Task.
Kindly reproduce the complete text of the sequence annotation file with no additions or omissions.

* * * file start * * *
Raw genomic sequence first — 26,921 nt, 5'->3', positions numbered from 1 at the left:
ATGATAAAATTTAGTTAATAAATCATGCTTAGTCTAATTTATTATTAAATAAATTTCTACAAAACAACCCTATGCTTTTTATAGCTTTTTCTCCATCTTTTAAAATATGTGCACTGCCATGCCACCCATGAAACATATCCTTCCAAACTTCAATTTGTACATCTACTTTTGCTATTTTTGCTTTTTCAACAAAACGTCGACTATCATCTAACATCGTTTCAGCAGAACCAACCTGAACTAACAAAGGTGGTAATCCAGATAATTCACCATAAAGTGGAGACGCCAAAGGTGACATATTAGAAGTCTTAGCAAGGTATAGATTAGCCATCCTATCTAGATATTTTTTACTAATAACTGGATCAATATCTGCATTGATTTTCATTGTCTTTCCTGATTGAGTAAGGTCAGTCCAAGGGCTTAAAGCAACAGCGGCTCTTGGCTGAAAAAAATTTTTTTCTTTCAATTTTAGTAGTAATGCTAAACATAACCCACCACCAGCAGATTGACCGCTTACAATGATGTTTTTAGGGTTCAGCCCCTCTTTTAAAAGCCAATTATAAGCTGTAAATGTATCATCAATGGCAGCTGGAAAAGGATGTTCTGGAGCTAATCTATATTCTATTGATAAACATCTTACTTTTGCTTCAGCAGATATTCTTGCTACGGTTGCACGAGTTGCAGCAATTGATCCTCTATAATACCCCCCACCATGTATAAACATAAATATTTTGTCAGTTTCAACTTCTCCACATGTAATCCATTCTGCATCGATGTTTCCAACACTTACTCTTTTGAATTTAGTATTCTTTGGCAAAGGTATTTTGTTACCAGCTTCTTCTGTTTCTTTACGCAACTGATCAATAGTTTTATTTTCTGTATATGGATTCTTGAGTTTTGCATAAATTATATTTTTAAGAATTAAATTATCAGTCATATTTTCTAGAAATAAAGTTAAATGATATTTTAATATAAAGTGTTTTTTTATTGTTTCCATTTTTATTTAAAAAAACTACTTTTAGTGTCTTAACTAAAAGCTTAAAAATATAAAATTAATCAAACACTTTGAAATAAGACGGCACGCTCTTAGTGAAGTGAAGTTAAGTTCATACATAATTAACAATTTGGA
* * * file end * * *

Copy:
Raw genomic sequence first — 26,921 nt, 5'->3', positions numbered from 1 at the left:
ATGATAAAATTTAGTTAATAAATCATGCTTAGTCTAATTTATTATTAAATAAATTTCTACAAAACAACCCTATGCTTTTTATAGCTTTTTCTCCATCTTTTAAAATATGTGCACTGCCATGCCACCCATGAAACATATCCTTCCAAACTTCAATTTGTACATCTACTTTTGCTATTTTTGCTTTTTCAACAAAACGTCGACTATCATCTAACATCGTTTCAGCAGAACCAACCTGAACTAACAAAGGTGGTAATCCAGATAATTCACCATAAAGTGGAGACGCCAAAGGTGACATATTAGAAGTCTTAGCAAGGTATAGATTAGCCATCCTATCTAGATATTTTTTACTAATAACTGGATCAATATCTGCATTGATTTTCATTGTCTTTCCTGATTGAGTAAGGTCAGTCCAAGGGCTTAAAGCAACAGCGGCTCTTGGCTGAAAAAAATTTTTTTCTTTCAATTTTAGTAGTAATGCTAAACATAACCCACCACCAGCAGATTGACCGCTTACAATGATGTTTTTAGGGTTCAGCCCCTCTTTTAAAAGCCAATTATAAGCTGTAAATGTATCATCAATGGCAGCTGGAAAAGGATGTTCTGGAGCTAATCTATATTCTATTGATAAACATCTTACTTTTGCTTCAGCAGATATTCTTGCTACGGTTGCACGAGTTGCAGCAATTGATCCTCTATAATACCCCCCACCATGTATAAACATAAATATTTTGTCAGTTTCAACTTCTCCACATGTAATCCATTCTGCATCGATGTTTCCAACACTTACTCTTTTGAATTTAGTATTCTTTGGCAAAGGTATTTTGTTACCAGCTTCTTCTGTTTCTTTACGCAACTGATCAATAGTTTTATTTTCTGTATATGGATTCTTGAGTTTTGCATAAATTATATTTTTAAGAATTAAATTATCAGTCATATTTTCTAGAAATAAAGTTAAATGATATTTTAATATAAAGTGTTTTTTTATTGTTTCCATTTTTATTTAAAAAAACTACTTTTAGTGTCTTAACTAAAAGCTTAAAAATATAAAATTAATCAAACACTTTGAAATAAGACGGCACGCTCTTAGTGAAGTGAAGTTAAGTTCATACATAATTAACAATTTGGA